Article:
Stephen Basdeo is a historian and lecturer based in Leeds, United Kingdom, whose research focuses on the works of George W.M. Reynolds, Eugene Sue, and Victor Hugo. Introduction One cannot study nineteenth-century popular fiction without encountering...

Chateaubriand Fellowships

The call for applications is now open for the Chateaubriand Fellowships for doctoral research in France during the 2022-2023 academic year. The Chateaubriand Fellowship Program presents the fellowships: “The Chateaubriand Fellowship is a grant offered...

The Two Sieges of Louisbourg: Harbingers of American Discontent

When they heard the news in 1757, some New Englanders smirked. Others grew angry. The British were mounting a major expedition against the powerful... The post The Two Sieges of Louisbourg: Harbingers of American Discontent appeared first on Journal of...

The astronomical librarian 

I’m continuing my look at the French mathematician astronomers of the seventeenth century with some of those, who were both members of Nicolas-Claude Fabri de Peiresc’s group of telescopic, astronomical observers, as well as Marin Mersenne’s informal Academia...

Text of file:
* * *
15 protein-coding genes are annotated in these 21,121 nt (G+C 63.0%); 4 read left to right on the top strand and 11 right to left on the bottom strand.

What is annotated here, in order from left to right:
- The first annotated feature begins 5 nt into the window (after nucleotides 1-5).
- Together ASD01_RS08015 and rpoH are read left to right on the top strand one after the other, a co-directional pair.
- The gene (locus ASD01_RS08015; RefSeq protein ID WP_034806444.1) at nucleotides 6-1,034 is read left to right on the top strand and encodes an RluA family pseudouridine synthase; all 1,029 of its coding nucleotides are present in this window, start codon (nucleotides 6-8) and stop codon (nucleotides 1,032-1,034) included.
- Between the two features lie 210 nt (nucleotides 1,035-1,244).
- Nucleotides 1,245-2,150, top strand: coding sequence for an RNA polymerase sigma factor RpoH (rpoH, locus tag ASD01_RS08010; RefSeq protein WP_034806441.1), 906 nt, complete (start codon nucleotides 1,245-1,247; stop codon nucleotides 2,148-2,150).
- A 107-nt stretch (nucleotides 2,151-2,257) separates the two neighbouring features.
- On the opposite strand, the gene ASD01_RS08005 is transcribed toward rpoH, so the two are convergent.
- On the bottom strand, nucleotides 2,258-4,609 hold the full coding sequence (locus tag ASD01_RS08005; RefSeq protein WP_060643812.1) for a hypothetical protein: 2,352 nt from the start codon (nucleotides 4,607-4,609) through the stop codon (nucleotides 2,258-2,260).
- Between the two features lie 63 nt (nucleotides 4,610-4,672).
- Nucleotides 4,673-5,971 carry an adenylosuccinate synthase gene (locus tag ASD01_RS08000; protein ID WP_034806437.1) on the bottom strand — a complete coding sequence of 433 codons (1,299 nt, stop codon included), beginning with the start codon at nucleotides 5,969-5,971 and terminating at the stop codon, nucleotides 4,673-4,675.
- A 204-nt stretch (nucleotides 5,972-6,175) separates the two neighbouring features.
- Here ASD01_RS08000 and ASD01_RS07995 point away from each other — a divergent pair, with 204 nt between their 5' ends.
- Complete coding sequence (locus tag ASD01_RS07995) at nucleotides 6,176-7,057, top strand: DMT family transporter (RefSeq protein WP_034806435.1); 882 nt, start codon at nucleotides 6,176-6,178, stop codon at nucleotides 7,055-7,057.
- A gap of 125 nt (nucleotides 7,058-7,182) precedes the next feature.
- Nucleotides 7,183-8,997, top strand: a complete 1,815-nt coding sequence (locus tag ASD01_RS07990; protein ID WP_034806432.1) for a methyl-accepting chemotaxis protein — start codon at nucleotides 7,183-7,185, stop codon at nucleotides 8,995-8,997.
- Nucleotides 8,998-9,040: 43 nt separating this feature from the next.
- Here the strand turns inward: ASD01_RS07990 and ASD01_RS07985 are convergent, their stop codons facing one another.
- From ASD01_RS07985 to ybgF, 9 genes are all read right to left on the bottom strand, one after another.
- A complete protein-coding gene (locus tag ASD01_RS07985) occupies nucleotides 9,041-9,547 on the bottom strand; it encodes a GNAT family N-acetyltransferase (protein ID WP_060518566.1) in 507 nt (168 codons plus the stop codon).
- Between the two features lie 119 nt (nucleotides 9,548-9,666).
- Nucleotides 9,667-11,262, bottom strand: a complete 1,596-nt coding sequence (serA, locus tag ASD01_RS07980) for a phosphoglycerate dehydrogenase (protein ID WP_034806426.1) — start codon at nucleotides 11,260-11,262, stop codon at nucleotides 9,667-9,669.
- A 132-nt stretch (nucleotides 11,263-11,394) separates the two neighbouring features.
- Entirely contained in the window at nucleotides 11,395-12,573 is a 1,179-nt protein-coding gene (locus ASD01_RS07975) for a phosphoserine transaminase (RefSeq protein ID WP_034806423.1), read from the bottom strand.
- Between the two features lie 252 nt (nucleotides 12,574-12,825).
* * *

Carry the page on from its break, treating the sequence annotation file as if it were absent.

From: The Renaissance Mathematicus on 24 Nov 2021

“Something strange and marvellous”: Victor Hugo’s Essay on Walter Scott | Stephen Basdeo

Stephen Basdeo is a historian and writer based in Leeds, UK. He specialises in the study of the history of crime, as well as Georgian and Victorian medievalism. Young Victor Hugo in 1829 Introduction In June 1823, the then young and relatively...

Mocking Louis Phillippe in Exile (1848) | Victor Hugo

After Victor Hugo’s death, and before the publication of his letters (many of which remain unpublished), Paul Maurice published Memoirs of Victor Hugo. This was not chronological autobiography but was, as Maurice remarked, “A sort of haphazard...

Louis XVI’s Execution: An Eyewitness Account | Leboucher

After Victor Hugo’s death, and before the publication of his letters (many of which remain unpublished), Paul Maurice published Memoirs of Victor Hugo. This was not chronological autobiography but was, as Maurice remarked, “A sort of haphazard...